The Arduboy Mini is a matchbox sized Retro handheld packed with over 300 games
There have been a few handheld gaming consoles that really push the limits of how small a console can be, but the creator of the original credit card-sized Arduboy is back with an even smaller version that still looks very playable. The device is meant to encourage players to venture into hardware hacking to expand their capabilities.
Back in 2014, Kevin Bates wowed us with a custom 1.6 millimeter thick electronic business card, made by removing an Arduino board, that could actually be used to play a single Tetris clone. It was designed to showcase Bates’ hardware hacking skills and land him a job, but it instead led Bates down a different path as he transformed his custom creation into the Arduboy: an open source, credit card thin, 8-bit handheld for aspiring game developers or retro game enthusiasts.
The original Arduboy was eventually followed up by a version called the Arduboy FX, with more built-in storage capable of storing over 200 Arduboy games (with just a monochromatic pixelated screen; the games are very small), but Bates is back again with a complete redesign of Arduboy hardware which is now more than half the size of the original.
The new Arduboy Mini is fully backwards compatible with the original, but includes even more storage than the Arduboy FX, and out of the box it comes pre-installed with over 300 Arduboy titles – or more or less every game made for the system to date. Where the Arduboy Mini differs from the original is that it has been boiled down to its essentials. It’s a bare circuit board with a 128×64-pixel OLED display, six buttons and a USB-C port attached.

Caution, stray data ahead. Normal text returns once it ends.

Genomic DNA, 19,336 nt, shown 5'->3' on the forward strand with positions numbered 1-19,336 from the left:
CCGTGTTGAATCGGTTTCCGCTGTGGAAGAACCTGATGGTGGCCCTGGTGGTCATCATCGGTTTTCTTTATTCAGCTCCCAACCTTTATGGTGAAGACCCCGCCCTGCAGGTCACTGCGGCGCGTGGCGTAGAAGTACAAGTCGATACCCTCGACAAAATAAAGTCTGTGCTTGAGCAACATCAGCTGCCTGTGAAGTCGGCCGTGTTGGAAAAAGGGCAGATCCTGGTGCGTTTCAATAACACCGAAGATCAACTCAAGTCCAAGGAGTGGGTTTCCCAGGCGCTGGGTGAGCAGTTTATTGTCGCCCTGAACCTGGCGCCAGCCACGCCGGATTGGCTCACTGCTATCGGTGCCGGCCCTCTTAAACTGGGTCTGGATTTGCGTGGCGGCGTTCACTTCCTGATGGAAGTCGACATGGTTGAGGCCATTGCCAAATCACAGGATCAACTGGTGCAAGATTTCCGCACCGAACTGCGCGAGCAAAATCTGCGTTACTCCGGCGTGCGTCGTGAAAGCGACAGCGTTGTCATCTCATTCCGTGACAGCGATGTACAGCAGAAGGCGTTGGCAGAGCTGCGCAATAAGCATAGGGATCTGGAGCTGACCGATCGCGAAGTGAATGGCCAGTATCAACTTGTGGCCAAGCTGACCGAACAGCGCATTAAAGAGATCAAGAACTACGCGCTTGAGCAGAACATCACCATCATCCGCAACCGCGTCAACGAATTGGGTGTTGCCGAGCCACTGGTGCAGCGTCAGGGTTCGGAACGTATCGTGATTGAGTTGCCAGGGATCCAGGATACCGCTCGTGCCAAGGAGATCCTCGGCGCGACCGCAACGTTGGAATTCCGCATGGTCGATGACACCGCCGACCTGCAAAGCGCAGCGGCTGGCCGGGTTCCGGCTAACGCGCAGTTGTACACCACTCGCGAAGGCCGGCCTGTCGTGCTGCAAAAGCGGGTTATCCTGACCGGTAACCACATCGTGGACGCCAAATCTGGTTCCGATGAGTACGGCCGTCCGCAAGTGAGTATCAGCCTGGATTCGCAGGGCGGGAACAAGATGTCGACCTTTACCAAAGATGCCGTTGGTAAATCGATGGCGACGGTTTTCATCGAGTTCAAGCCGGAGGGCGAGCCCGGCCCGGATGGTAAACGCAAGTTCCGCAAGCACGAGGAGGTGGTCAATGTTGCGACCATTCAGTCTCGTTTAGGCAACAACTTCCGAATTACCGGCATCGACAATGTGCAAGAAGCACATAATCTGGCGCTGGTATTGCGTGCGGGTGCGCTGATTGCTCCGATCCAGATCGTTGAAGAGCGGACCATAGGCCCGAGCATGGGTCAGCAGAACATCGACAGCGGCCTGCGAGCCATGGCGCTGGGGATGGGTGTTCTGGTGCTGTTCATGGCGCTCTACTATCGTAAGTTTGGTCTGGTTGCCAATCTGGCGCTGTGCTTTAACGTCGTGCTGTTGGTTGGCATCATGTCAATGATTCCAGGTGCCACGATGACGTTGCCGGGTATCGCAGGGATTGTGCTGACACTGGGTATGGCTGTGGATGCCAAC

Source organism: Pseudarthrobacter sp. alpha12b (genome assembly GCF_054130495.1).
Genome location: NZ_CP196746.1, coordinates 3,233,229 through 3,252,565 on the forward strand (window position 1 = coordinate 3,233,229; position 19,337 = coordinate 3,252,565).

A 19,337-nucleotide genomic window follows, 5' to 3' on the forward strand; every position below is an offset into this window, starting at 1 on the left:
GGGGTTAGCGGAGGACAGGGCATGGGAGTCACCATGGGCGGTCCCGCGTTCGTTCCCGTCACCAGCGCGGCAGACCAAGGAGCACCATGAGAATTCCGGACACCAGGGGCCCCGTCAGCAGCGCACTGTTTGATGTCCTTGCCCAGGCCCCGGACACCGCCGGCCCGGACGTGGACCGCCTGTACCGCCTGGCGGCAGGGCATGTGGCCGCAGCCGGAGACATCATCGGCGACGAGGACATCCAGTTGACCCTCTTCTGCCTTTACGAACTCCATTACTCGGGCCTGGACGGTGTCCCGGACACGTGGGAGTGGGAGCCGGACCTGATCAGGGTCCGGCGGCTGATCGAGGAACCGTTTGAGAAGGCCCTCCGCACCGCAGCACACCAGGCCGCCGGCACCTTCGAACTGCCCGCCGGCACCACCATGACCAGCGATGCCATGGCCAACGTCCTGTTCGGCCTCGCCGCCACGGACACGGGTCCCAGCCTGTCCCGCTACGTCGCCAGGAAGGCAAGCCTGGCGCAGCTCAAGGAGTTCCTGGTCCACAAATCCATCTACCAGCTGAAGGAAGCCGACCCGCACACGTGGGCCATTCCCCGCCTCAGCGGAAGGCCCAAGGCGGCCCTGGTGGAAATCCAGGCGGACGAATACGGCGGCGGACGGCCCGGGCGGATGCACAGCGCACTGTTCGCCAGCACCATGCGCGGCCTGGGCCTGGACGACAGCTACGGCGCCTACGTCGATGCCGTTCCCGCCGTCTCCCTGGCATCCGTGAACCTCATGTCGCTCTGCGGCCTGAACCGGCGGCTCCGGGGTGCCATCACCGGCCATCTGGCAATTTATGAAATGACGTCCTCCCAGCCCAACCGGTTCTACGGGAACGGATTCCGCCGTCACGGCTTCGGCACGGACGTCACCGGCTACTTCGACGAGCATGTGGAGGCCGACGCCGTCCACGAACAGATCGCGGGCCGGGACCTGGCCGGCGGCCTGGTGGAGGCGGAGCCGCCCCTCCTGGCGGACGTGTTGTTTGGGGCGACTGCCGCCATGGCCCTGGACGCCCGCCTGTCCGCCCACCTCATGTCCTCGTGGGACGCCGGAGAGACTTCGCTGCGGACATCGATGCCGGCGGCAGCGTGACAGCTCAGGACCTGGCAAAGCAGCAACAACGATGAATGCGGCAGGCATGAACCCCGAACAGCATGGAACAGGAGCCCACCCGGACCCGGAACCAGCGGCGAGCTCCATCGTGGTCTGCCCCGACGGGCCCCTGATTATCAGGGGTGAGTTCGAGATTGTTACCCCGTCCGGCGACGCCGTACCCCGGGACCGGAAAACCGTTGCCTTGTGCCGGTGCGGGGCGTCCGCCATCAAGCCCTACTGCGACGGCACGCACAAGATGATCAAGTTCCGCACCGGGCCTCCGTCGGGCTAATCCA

If you’re wondering where the speaker and rechargeable battery are hidden on the Arduboy Mini, you won’t find them, because out of the box it doesn’t have either. You have to connect the tiny handheld device to a USB-C cable connected to a power source to play it, and while that may seem like an inconvenience, it’s actually part of the whole reason the Arduboy Mini was created.
Besides being a gaming system, the original Arduboy was a tool that encouraged users to learn to program through an abundance of resources and a thriving developer community on the Arduboy website. The Arduboy Mini strives to be a device that also encourages users to dabble in hardware hacking, and when you turn it over, you’ll find pre-existing connectors for attaching speakers and a battery, with the circuitry needed to charge a battery through USB The C port is already baked in.
Bates is positioning the Arduboy Mini as a learning tool for the classroom first and foremost, but at launch it will be made available through a Kickstarter crowdfunding campaign open to anyone willing to pledge $29 for the regular version, or $34 for the Graffiti Edition, with expected delivery already in June next year. A 10-pack is also being made available to schools, with a slightly discounted pledge of $240.
There is always a risk in backing any crowdfunded product, especially electronics, given the ongoing supply chain issues surrounding various components. But Bates successfully delivered the original Arduboy through Kickstarter, and is familiar with the challenges of bringing these devices to consumers. So while there isn’t as much risk in backing the new Arduboy Mini, with crowdfunded products, it’s always a “buyer beware” situation.
More from Gizmodo
Sign up for Gizmodo’s newsletter. For latest news, Facebook, Twitter and Instagram.
Click here to read the full article.